His interest in magic began at the age of eight and he continued to practice this craft up until he was of an age to take on full time employment. His parents had arranged a job for Fred in the British Govt, but he declined and went the route of conjurer. Culpitt presented an act with was made up card manipulations, scarf tricks and livestock effects. He also presented a comedy turn using chapeaugraphy. He was very successful touring the Music Halls but shifted to becoming a Society Entertainer. He later became stage director at Maskelyne's St. Georges Hall theatre as well as a regular performer there.
He was a frequent contributor to The Magic Wand Quarterly and also wrote articles for The Linking Ring. Fred Culpitt died of a heart attack on October 8th, 1944.
The Poster Trick, also known as The Bathing Beauty-A stage magic trick were a picture of a woman at the beach is seen wearing a robe. The poster is folded in half and the magi reaches inside and removes a fabric robe. The poster is unfolded and the image has changed to that of a woman wearing a bathing suit. The magician folds the poster in half again, and reaches inside and removes a fabric bathing suit just like the one in the picture. But this time, when the poster is opened the woman is seen to be in the water and only her head and shoulders are visible! Click here to watch a young David Copperfield doing a modern version of the effect.
The Silk To Egg Trick - This has become a modern classic. The quick version of the trick has the magician placing a handkerchief into his/her hand and changing it into an egg. Then he/she explains the egg was hollow and teaches the trick. Upon repeating, the handkerchief again vanishes but the egg is discovered to be real. Click here to watch Lance Burton presenting the Silk To Egg trick.
The Doll's House Illusion - Another modern classic of illusion magic. A small child's doll house is shown to be empty and a second later contains a full grown human being, a living doll!
The history of the doll house begins in the 1920s when it was first debut by Fred Culpitt. It borrowed it's methodology from an illusion created by Servais LeRoy called The Magic Jam. It was an astonishing illusion for the time and it became the hit of his act. Soon after it's appearance magicians started to copy Culpitt's illusion without his permission.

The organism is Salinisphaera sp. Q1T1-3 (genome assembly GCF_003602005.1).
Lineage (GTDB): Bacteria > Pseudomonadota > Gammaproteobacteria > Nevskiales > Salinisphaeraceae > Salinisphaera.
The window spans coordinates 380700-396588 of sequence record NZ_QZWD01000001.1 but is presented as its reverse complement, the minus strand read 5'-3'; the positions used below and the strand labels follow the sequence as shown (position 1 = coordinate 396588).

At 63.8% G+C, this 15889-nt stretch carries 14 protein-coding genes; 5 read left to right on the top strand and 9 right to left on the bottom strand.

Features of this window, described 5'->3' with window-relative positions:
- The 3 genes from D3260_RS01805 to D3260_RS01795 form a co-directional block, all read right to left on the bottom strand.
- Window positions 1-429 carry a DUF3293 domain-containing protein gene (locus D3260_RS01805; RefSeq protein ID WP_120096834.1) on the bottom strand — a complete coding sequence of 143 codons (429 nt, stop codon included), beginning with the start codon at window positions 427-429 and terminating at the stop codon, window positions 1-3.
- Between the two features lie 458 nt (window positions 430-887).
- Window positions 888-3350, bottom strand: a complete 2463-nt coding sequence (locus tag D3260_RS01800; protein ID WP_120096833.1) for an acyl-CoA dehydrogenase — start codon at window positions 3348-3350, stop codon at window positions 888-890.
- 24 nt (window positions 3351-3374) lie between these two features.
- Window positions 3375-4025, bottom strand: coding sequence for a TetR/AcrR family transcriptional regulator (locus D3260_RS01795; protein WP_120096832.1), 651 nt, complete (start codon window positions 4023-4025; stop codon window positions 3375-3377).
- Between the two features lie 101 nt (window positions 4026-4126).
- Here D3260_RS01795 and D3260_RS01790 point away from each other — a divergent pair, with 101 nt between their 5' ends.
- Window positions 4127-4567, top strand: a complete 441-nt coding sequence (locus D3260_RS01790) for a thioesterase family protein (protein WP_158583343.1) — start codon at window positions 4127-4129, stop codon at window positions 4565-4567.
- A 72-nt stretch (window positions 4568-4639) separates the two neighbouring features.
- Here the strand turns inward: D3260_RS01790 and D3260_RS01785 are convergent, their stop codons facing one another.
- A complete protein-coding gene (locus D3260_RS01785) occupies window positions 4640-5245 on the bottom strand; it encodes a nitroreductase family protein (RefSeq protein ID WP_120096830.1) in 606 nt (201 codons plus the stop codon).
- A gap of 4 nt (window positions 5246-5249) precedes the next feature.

In 1927, the illusion came to America and it was being sold and produced by numerous companies, including Abbotts and Thayers. Jack Gwynne added it to his show and made a hit with it on this side of the Atlantic. He eventually created a new version of the trick with a different effect. It was called 'The Temple of AnGee' and was a sword basket type of effect done with a dolls house prop.
Don Rose created a version of the Doll's House that used a very different method and featured a much smaller house. Years later, Jim Steinmeyer would create a version based on the Don Rose Doll's House called The Magical Toy Shop. Doug Henning was the only one to my knowledge to ever present this effect. Below are a few photos of Doll's Houses that I've collected.
Thayer Doll House
This was built by Illusionartsmagic.com and it is from the early Thayer workshop plans. This is what some of the early versions of the Doll House Illusion looked like. I don't know how closely this resembles the original Culpitt Doll's House as I have never seen a photo of it.
The Thayer Doll's house sat upon a table and often had furniture and things inside that could be removed. Once the items inside are taken out, the door was closed and out popped a human being. In the Jack Gwynne version of the illusion, he recited the fairy tale "The House That Jack Built" and the conclusion of the effect his wife appeared wearing a hooped dress that fell out around the illusion as she stood up making the production look enormous!
Bill King Collection
Bill King was a collector from Maryland who had several cool looking Doll's House Illusions amongst his treasures. One of these is an Owen, I think, and the Haunted House looks like it might have been built using the Osborne Plans. Bill was a great guy, he passed away not too long ago.
The Loomis Doll House
Dennis Loomis back in the 1970s. I remember asking my friend Denny Haney of Denny & Lee's Magic Studio years ago about where to find a good Doll's House and he said the only one you want is the Loomis Doll House. Well, I guess I listened because I own one. It's a wonderful illusion and I've had several people who are not magicians inquire about purchasing it. It has some subtle properties that make it more deceptive than other Doll House Illusions. If you're in the market for one, you can click the link on Dennis's name and purchase a DVD with blueprints and instructions on how to build one of your own.
The Temple of Benares
Originally called The Temple of AnGee, which was named for Jack Gwynne's wife Anne, The Temple of Benares used the Doll Houses shape and method and added slots cut in the roof and then swords. The box was decorated to look like some sort of temple.
The effect was not a production, but instead, someone climbed into the box, the doors were closed and swords were thrust through the holes in the box. Upon opening it, the audience could see all the swords still inside the box but the person had vanished. The doors were closed and the swords removed and the assistant returned unharmed.
The Don Rose Doll House
This one in the photo is designed to pack totally flat, but I have seen some that are on raised platforms similar to the Culpitt Doll House.
In the photo the back doors can be seen open, the front however is not open in the photo. When performed the audience can see completely through the house.